Earlier this summer, the British Columbia government extended the Employment Standards Act (ESA) temporary layoff provisions to a maximum of 24 weeks for cases in which the COVID-19 emergency is a cause of all or part of the layoff. That extension ended on August 30, 2020.
Employees who have been laid off for at least 13 weeks in any 20 week period, and who remain laid off, may now be permanently dismissed.
This triggers a statutory obligation on the employer to provide employees with notice of dismissal or pay in lieu of such notice. The amount of that notice or pay varies depending on the employee’s length of service.
Common law obligations may also be triggered.
B.C. Variances To Extend a Temporary Lay-off Beyond August 30, 2020
Section 72 of the ESA allows an employer and any of its employees to jointly apply to the Director of Employment Standards to vary certain provisions of the ESA, including the 13 week maximum temporary layoff period.
Section 73 of the ESA allows the Director of Employment Standards to vary a time period if he or she is satisfied that:
- a majority of the employees who will be affected by the variance are aware of its effect and approve of the application, and
- the variance is not inconsistent with the purposes of the ESA.
The purposes of the ESA are:
- to ensure that employees in British Columbia receive at least basic standards of compensation and conditions of employment;
- to promote the fair treatment of employees and employers;
- to encourage open communication between employers and employees;
- to provide fair and efficient procedures for resolving disputes over the application and interpretation of this Act;
- to foster the development of a productive and efficient labour force that can contribute fully to the prosperity of British Columbia; and
- to contribute in assisting employees to meet work and family responsibilities.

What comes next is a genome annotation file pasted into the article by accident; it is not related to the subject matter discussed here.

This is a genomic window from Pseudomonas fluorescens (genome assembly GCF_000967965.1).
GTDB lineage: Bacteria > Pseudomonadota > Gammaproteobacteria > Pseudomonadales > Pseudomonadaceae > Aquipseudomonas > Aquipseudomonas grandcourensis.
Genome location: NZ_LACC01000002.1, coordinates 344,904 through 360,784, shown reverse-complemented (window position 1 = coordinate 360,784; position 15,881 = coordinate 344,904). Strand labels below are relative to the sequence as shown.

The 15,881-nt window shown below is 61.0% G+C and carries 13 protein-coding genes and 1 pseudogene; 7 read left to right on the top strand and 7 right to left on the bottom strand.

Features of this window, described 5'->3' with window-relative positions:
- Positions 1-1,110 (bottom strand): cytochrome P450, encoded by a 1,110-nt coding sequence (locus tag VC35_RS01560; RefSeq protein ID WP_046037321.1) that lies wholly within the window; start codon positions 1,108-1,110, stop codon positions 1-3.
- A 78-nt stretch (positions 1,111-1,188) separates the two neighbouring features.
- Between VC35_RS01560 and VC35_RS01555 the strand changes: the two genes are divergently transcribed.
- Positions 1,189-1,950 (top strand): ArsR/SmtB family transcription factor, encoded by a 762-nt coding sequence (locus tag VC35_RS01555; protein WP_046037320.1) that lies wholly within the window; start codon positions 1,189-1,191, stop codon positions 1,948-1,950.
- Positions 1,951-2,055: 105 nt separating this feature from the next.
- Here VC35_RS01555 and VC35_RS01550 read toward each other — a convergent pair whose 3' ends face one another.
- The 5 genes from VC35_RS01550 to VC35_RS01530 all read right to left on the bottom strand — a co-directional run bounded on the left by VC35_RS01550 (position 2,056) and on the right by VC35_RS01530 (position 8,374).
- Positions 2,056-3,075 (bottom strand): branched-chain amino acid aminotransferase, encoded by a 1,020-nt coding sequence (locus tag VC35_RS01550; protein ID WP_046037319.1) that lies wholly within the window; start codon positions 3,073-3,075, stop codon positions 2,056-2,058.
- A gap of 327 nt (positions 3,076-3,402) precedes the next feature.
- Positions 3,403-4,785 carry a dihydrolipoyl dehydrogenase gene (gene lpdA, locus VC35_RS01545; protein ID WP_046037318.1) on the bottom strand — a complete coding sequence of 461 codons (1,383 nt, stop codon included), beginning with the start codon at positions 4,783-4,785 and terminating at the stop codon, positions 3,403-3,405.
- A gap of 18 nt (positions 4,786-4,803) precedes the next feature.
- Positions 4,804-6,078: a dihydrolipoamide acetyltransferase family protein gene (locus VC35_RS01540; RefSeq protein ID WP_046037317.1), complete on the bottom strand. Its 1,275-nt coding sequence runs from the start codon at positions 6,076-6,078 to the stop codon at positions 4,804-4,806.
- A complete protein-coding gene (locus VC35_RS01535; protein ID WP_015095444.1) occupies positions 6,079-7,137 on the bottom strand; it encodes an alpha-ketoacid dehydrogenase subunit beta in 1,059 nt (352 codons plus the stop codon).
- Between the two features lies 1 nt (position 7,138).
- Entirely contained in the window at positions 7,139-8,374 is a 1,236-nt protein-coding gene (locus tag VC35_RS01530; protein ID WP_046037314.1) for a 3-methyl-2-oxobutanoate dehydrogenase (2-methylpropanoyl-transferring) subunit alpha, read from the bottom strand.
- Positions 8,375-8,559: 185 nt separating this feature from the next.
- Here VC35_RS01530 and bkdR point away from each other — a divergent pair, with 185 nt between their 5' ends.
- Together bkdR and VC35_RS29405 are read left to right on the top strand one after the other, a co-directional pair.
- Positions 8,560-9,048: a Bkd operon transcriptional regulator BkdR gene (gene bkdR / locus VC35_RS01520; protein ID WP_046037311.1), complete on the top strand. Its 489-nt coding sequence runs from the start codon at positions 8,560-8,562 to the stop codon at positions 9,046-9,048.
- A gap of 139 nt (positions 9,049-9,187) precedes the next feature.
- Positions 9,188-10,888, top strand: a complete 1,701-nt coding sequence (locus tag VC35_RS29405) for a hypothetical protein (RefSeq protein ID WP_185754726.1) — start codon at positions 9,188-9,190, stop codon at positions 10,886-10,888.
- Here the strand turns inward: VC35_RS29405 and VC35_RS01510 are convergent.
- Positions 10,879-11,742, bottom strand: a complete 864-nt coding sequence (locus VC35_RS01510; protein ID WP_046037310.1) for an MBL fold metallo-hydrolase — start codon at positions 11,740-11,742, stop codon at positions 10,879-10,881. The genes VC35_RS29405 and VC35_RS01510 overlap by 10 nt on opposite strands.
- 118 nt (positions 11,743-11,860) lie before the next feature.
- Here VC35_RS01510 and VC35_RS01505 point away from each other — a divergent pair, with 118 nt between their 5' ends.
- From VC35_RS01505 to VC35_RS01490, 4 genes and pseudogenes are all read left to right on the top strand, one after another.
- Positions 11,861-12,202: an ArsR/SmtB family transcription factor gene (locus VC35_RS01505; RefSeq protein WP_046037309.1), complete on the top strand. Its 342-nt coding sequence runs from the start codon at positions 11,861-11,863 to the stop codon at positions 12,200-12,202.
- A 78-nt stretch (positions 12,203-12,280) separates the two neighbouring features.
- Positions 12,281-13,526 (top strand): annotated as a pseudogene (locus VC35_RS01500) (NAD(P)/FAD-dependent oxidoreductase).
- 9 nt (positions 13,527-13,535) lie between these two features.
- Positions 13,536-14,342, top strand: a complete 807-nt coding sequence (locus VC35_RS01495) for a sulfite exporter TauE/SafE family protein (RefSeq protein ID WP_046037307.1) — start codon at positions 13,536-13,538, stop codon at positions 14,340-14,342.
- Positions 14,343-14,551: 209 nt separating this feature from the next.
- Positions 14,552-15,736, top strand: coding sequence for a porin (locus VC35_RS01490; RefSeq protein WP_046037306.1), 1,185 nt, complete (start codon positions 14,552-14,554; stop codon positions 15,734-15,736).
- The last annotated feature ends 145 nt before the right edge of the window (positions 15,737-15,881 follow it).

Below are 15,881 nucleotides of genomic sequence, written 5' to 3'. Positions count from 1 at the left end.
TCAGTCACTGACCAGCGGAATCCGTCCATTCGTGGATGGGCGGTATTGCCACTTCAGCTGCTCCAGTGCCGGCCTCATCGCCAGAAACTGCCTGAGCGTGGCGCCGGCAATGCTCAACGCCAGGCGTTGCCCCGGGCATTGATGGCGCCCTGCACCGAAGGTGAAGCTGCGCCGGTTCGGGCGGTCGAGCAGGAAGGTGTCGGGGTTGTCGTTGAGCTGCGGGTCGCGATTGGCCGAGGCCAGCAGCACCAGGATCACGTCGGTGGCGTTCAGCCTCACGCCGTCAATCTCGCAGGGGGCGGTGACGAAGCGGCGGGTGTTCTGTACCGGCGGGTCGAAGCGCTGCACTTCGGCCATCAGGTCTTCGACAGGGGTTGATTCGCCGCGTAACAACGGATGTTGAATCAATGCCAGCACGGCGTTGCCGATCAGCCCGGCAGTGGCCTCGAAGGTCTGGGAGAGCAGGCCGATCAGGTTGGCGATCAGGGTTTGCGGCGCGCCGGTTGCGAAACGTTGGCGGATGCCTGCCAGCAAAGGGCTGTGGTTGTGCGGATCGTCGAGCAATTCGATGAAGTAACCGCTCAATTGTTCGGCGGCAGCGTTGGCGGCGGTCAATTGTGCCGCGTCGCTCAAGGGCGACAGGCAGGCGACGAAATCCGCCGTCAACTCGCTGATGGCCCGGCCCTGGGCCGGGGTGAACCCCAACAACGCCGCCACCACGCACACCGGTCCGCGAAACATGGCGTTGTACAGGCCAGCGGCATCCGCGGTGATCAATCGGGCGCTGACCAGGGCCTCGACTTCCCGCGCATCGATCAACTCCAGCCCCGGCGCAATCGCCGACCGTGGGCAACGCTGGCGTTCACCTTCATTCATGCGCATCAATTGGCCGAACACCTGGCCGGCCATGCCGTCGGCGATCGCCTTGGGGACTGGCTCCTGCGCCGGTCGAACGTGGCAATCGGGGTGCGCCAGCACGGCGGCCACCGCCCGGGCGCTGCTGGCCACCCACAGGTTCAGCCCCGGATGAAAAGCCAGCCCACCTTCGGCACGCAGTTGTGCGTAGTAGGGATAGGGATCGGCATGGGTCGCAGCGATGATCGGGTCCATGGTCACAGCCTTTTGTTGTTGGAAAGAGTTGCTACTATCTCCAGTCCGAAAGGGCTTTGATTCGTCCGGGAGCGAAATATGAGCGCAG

The government of B.C.undertook to process all complete applications received on or before August 30, 2020. Variances are being made effective the date the application was received.
Normally, pursuant to section 30 of the Employment Standards Regulation, an application for a variance is made by letter. That letter must be signed by the employer and a majority of the employees affected by the variance.
Section 30.2 of the Employment Standards Regulation now permits an application for a variance to extend a temporary layoff to be made without being signed by employees. Such an application must:
- be made in a form and manner required by the Director,
- be certified by the employer and include written approvals, made in a form and manner required by the Director, from a majority of the employees who will be affected by the variance, and
- the variance requested;
- the duration of the variance;
- the reason for requesting the variance;
- the employer’s name, address, email address and telephone number;
- the name, email address and home phone number of each employee whose written approval is included in the application; and
- the total number of employees who will be affected by the variance.
Employee Opposition to a Variance
A variance can be approved in the face of employee opposition, as long as a majority of affected employees support it. If a variance is issued, all affected employees who continued to be employed as of the date of the application remain laid off. That includes those who opposed it.
By way of example, an employer with 48 employees must obtain agreement of only 25 employees.
Once a variance is granted, section 73(4) of the ESA requires the employer to post a copy of it in each workplace, in locations where it can be read by any affected employees.
The document may be posted briefly.
Employees whose consent were not sought and who do not see the decision posted may have no idea that their legal rights have been altered.
A majority of affected employees may apply under section 86 of the ESA to the Director of Employment Standards to cancel a variance. But they must know about it first.
Unlike Alberta, British Columbia does not disclose online variances granted. It is unclear how many, if any, are refused. Employees may feel that the entire process is shrouded in secrecy.
After all, employment standards legislation exists to provide a minimum level of protection to employees.
Repeatedly eroding these protections, particularly through a process that lacks transparency, renders key basic rights meaningless.
While governments are seeking to assist employers in response to the COVID-19 situation, it is important that employee rights not be eroded in the process.
This is a modified version of a September 13, 2020 article appearing in online publications including the Kelowna Capital News. The content of this article is intended to provide very general thoughts and general information, not to provide legal advice. Advice from an experienced legal professional should be sought about your specific circumstances. We may be reached through our website at inspirelaw.ca.